The strike on the Detention Centre today was not the first air attack at the Tajoura base. In 2011, the Libyan Navy kept all its stores in the large hangars, which were completely destroyed in an Air Strike.
Attacks on civilians are heinous crimes, but don’t be deceived by old photographs doctored by the media.
Emerson MacMillan boarded the Express de Lux in Vladivostok on its ten-day journey to join the British Railway Mission at Omsk. His train was ambushed on a horse shoe bend above a 40 foot precipice and he was lucky to get out alive as the “sleeping cars were held up by faith alone”.
A grizzled old Cossack general asked him to guard the flank while he wired for assistance and Emerson patrolled the railway track with a French major before an American company took over the guard a few hours later.
He wrote about this episode in one of 21 unpublished letters, which form the spine of Churchill’s Abandoned Prisoners: The British Soldiers Deceived in the Russian Civil War.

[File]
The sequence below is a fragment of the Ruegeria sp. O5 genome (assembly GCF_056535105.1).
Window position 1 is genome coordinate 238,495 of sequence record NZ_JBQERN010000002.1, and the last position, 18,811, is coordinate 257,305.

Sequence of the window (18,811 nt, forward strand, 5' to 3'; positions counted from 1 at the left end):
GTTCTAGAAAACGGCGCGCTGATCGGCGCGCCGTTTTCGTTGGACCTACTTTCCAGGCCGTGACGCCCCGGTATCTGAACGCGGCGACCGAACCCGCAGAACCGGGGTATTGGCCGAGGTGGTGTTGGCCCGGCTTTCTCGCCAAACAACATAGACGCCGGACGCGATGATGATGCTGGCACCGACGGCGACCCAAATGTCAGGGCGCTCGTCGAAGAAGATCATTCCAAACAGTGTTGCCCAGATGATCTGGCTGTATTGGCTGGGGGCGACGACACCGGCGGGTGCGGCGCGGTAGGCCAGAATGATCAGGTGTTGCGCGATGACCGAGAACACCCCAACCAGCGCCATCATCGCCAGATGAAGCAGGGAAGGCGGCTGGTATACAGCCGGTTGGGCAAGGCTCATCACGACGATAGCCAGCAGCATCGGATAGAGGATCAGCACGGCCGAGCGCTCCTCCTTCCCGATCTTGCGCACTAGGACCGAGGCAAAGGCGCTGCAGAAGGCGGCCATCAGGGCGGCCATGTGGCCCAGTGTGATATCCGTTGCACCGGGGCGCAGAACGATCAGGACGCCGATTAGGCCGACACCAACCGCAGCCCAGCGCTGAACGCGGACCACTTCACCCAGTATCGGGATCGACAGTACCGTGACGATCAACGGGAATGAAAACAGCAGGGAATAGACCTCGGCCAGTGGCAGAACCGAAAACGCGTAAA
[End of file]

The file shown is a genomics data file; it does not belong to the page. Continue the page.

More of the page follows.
British Soldiers On The Trans-Siberian Railway in 1919
…told the Prime Minister “we have a tremendous chance of securing the future of Russia as a civilised democratic state”.
At the time, Captain Tom Jameson was earning the DSO for his outstanding leadership fighting the Bolsheviks on the River Kama, the Hampshire Regiment was forming the Anglo-Russian Brigade in Ekaterinburg and tens of thousands of tons of British arms and supplies were en route to Admiral Kolchak’s White Army along the Trans-Siberian Railway.
For Winston Churchill, the key to success was for President Woodrow Wilson to change his policy of impartiality and he managed to get the State Department to send the American military commander on a fact finding mission to Omsk. Read what happened when General Graves took his Cadillac to the front line in Chapter 6 of Churchill’s Abandoned Prisoners.